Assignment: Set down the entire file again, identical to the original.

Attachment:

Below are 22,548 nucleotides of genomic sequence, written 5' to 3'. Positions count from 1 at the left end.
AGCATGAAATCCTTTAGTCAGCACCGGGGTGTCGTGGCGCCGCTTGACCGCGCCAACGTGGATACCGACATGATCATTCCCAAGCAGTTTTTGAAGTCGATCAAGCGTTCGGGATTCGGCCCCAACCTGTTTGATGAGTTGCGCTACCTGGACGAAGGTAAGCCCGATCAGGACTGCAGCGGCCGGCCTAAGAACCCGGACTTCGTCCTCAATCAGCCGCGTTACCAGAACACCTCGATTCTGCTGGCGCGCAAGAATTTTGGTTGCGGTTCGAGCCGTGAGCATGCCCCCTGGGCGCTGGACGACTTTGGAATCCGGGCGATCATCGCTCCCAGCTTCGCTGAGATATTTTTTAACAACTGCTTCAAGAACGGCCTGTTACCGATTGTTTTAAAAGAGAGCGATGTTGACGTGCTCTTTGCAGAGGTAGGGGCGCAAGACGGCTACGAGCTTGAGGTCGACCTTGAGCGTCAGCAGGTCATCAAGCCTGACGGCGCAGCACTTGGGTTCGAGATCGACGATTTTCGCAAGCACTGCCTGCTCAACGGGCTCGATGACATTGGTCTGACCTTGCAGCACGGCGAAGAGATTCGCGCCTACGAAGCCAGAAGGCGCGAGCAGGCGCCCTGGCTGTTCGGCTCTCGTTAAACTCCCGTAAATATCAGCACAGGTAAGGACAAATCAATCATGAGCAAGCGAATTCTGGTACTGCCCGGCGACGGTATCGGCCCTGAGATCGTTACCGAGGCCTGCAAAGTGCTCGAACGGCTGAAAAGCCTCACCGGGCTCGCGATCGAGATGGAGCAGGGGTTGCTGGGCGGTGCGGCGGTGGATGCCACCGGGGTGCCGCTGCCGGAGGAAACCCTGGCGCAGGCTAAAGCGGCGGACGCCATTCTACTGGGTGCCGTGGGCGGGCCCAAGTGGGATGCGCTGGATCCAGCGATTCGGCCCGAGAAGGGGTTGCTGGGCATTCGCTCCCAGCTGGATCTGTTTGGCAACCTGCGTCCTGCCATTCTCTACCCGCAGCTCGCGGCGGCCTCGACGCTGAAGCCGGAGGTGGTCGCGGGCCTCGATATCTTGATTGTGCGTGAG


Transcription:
Below are 22,548 nucleotides of genomic sequence, written 5' to 3'. Positions count from 1 at the left end.
AGCATGAAATCCTTTAGTCAGCACCGGGGTGTCGTGGCGCCGCTTGACCGCGCCAACGTGGATACCGACATGATCATTCCCAAGCAGTTTTTGAAGTCGATCAAGCGTTCGGGATTCGGCCCCAACCTGTTTGATGAGTTGCGCTACCTGGACGAAGGTAAGCCCGATCAGGACTGCAGCGGCCGGCCTAAGAACCCGGACTTCGTCCTCAATCAGCCGCGTTACCAGAACACCTCGATTCTGCTGGCGCGCAAGAATTTTGGTTGCGGTTCGAGCCGTGAGCATGCCCCCTGGGCGCTGGACGACTTTGGAATCCGGGCGATCATCGCTCCCAGCTTCGCTGAGATATTTTTTAACAACTGCTTCAAGAACGGCCTGTTACCGATTGTTTTAAAAGAGAGCGATGTTGACGTGCTCTTTGCAGAGGTAGGGGCGCAAGACGGCTACGAGCTTGAGGTCGACCTTGAGCGTCAGCAGGTCATCAAGCCTGACGGCGCAGCACTTGGGTTCGAGATCGACGATTTTCGCAAGCACTGCCTGCTCAACGGGCTCGATGACATTGGTCTGACCTTGCAGCACGGCGAAGAGATTCGCGCCTACGAAGCCAGAAGGCGCGAGCAGGCGCCCTGGCTGTTCGGCTCTCGTTAAACTCCCGTAAATATCAGCACAGGTAAGGACAAATCAATCATGAGCAAGCGAATTCTGGTACTGCCCGGCGACGGTATCGGCCCTGAGATCGTTACCGAGGCCTGCAAAGTGCTCGAACGGCTGAAAAGCCTCACCGGGCTCGCGATCGAGATGGAGCAGGGGTTGCTGGGCGGTGCGGCGGTGGATGCCACCGGGGTGCCGCTGCCGGAGGAAACCCTGGCGCAGGCTAAAGCGGCGGACGCCATTCTACTGGGTGCCGTGGGCGGGCCCAAGTGGGATGCGCTGGATCCAGCGATTCGGCCCGAGAAGGGGTTGCTGGGCATTCGCTCCCAGCTGGATCTGTTTGGCAACCTGCGTCCTGCCATTCTCTACCCGCAGCTCGCGGCGGCCTCGACGCTGAAGCCGGAGGTGGTCGCGGGCCTCGATATCTTGATTGTGCGTGAG